High fructose corn syrup by any other name would be just as sweet

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Fed up with the public s misperception that consuming high fructose corn syrup (HFCS) is unhealthy, the corn industry launched a new ad campaign last year with a catchy tag line informing people that, when it comes to HFCS or regular sugar, Your body can t tell the difference. Sugar is sugar. In addition, the Corn Refiners Association, which produced the advertisements, began lobbying the FDA to grant it permission to rebrand HFCS as simply corn sugar a move that will now be left up to the courts to decide after a group of sugar farmers filed a lawsuit contesting the name change.

Why all the HFCS controversy? Because, as Adam Fox, an attorney for the sugar industry contends, It is not natural, it does not exist in nature. Sugar comes from cane and beet, HFCS requires advanced technology.

But as ACSH s Dr. Ruth Kava points out, The idea that HFCS is bad because it s not natural is simply incorrect. She adds, There is no difference between the fructose found in HFCS and that derived from fruit. And, for the record, table sugar is not natural either. You have to manipulate sugar beets and sugar canes in order to extract sucrose from them; so obtaining regular sugar requires technology as well.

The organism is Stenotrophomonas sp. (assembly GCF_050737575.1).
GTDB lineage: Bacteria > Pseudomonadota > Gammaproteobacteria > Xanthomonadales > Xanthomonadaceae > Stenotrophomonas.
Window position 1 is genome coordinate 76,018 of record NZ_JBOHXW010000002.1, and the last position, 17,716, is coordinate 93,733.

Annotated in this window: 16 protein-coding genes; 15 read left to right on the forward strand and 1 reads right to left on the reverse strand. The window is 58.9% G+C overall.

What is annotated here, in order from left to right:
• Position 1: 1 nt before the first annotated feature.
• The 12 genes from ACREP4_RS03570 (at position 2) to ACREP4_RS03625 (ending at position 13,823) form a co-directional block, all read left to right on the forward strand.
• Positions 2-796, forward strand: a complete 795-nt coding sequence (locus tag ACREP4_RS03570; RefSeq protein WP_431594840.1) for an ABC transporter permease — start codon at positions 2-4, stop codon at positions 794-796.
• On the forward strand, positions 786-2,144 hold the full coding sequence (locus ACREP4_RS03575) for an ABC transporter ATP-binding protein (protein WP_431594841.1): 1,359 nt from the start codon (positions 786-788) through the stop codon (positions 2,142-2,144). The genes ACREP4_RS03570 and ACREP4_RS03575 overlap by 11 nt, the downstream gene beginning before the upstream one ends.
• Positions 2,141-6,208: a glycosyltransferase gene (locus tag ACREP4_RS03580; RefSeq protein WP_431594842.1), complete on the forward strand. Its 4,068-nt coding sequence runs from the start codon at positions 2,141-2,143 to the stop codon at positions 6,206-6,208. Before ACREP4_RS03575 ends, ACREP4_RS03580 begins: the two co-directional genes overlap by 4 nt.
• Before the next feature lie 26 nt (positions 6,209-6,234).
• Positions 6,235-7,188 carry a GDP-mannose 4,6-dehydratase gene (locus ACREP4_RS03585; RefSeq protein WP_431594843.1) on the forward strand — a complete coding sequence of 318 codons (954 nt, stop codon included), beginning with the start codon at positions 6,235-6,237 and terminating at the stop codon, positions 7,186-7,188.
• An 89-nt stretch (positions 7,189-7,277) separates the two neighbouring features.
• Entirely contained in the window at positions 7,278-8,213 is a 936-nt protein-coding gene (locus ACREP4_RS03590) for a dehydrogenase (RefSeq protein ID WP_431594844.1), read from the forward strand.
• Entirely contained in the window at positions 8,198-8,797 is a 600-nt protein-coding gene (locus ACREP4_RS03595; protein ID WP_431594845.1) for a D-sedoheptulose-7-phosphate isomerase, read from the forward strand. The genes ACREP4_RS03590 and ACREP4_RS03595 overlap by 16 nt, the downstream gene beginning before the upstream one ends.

Critics of HFCS also argue that it contains high levels of fructose, which can be stored in the liver and lead to other health problems. Dr. Kava explains, though, that fructose is not present in isolation in HFCS. Fructose exists in combination with glucose the same way it is found in table sugar, so I see no evidence for this argument. The real issue here, she says, is that critics want consumers to recognize that, just because it s called HFCS, it s still sugar, so people should still be aware of how much sugar they re eating in general.

ACSH s Dr. Josh Bloom adds, Most fruits contain more fructose (thus, the name) than glucose or sucrose, but you don t see anyone campaigning to stop fruit consumption. The difference in the amount consumed is the issue, not the particular sugar.

Even Michael Jacobson, executive director of the typically alarmist Center for Science in the Public Interest, says that there s not enough evidence that HFCS is any worse for the body than sugar. Whether we call it corn sugar or HFCS, it s still the same stuff, and no one should have any problems with it, concludes Dr. Kava.